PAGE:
Due to security concerns, no filming was permitted once inside the secure area of the mine’s inner circle. However, we were allowed to enter the mine by a shaft (Fig. 22) and visit one of the famous tunnels of the mine (Puerto Arturo). An elevator took us 100 meters below ground. Only a very limited view of the mine without visiting the larger tunnels was granted. However, the outcrop that was being worked on presented some very interesting insight into the Muzo- style vein types (Fig. 23).
We noticed that an elaborate security system was in place. For example, the wood pillars had red and green reflectors mounted on them as an aid to orientation. This allowed one to determine in which direction the nearest safety exit could be located (by going in the direction of green and not red). This is critical in cases of accidents where huge amounts of dust would create absolute darkness. Finding the exit is crucial to survival, and this was something that was not seen in other mines.
A very professional kitchen is installed in this mine, and miners were brought to the dining area by buses. The entire mine is organized in a very professional manner. The large number of miners indicated that an additional large tunnel must have been operating which was not shown to us on this trip, and we felt that it was a pity that the mining company had to have such strenuous security measures in places. We observed all the efforts made to achieve a professional mining operation with as much extra comfort as possible for the miners. It is hoped that this operation may be able to generate peace and comfort for everyone including the small-scale miners in the surrounding regions.
The trip back to Bogota took an unexpected turn for Willy Bieri when his helicopter had to make an emergency landing in Muzo. One of its doors opened during the flight and on approach to Bogota a heavy thunderstorm was underway. It was sheer luck that a small window of opportunity could be found within this raging storm. The lightening spectacle provided us with rare footage for our Colombian emerald film and revealed an interesting aspect of the emerald mines of Colombia – constant re-orientation and reversals of fortune.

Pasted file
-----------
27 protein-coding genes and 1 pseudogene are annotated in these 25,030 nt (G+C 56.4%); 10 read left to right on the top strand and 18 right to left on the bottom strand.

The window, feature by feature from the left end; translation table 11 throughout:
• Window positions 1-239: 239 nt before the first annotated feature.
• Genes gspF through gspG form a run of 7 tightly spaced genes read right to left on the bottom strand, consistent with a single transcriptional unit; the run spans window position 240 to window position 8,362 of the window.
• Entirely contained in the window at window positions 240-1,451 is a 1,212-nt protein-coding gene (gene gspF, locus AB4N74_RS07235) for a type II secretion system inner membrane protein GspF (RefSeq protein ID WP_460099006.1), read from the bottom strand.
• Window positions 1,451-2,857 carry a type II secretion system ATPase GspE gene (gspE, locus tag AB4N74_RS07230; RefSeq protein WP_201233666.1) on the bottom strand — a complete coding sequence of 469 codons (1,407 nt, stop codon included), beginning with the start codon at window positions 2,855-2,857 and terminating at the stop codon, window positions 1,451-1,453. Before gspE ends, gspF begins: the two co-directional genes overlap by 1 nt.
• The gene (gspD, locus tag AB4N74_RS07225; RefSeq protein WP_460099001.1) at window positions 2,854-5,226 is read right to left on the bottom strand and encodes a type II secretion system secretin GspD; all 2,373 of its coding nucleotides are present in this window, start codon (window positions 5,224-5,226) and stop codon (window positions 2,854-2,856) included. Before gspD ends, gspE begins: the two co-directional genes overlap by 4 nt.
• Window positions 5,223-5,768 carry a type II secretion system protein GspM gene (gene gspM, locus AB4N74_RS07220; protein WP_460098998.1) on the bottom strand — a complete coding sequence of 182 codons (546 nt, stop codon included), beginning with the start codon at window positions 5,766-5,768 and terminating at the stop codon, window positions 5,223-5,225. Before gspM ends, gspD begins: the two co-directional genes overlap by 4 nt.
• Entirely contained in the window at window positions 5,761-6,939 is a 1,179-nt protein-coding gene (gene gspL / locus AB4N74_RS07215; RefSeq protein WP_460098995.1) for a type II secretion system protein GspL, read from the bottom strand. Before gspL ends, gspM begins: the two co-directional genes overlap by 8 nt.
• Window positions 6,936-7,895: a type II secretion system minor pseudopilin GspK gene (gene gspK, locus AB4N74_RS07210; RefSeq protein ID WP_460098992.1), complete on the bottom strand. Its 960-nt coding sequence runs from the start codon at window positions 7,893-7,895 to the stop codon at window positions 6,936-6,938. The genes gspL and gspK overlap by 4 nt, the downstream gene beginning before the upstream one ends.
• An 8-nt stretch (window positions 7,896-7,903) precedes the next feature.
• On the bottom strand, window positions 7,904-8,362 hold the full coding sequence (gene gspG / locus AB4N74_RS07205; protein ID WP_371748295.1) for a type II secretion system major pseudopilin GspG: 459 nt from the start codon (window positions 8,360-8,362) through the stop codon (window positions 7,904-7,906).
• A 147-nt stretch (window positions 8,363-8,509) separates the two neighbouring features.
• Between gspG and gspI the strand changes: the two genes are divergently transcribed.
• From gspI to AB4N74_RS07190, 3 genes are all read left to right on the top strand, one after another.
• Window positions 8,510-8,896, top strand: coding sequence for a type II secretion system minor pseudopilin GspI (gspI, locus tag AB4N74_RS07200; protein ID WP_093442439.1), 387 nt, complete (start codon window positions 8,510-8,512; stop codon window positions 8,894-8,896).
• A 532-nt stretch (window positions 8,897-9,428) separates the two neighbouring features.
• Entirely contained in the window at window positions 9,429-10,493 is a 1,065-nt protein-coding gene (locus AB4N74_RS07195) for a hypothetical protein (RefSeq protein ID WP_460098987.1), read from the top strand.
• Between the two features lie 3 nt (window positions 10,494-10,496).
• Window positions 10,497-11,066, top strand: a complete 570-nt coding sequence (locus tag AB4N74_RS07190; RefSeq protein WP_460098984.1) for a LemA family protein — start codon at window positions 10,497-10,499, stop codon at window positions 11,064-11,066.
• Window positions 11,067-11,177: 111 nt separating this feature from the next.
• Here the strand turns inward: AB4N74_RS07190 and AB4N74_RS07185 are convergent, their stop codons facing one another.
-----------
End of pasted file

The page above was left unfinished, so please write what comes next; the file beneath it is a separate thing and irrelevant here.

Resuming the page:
Colombia’s emerald mining looks very promising going forward with the evolution of small and medium-scale mining into larger consolidated operations by big-players like Gemfields and MTC. They allow for the introduction of modern mining technologies and larger scale geological surveys along with a combined knowledge of potential reserves and resources. These changes, however, together with new government regulations, have created some discomfort among the traditional mining sectors who fear that the uniformity and traditions of the small scale mining may be rapidly overridden. This is key to avoiding future conflict while ensuring the welfare of the local population by including them in the added-value chain of marketing downstream. It is generally agreed that FESMERALDAS’s first Symposium played an important first step in this process of discussions and awareness leading to inclusivity and prosperity for all. The laboratories will also contribute a positive and important role in promoting the finest emerald quality that the world has seen so far.♦
Link to YouTube playlist (all videos available in 1080p, Full HD resolution, for interviews subtitles CC available)
Dr. Adolf Peretti is the CEO of GRS Laboratories and Mr. Willy Bieri is managing gemologist at GRS Gemresearch Swisslab AG, Lucerne, Switzerland
Article from GRS ‘Contributions to Gemology’, reprinted in ICA InColor | Winter 2015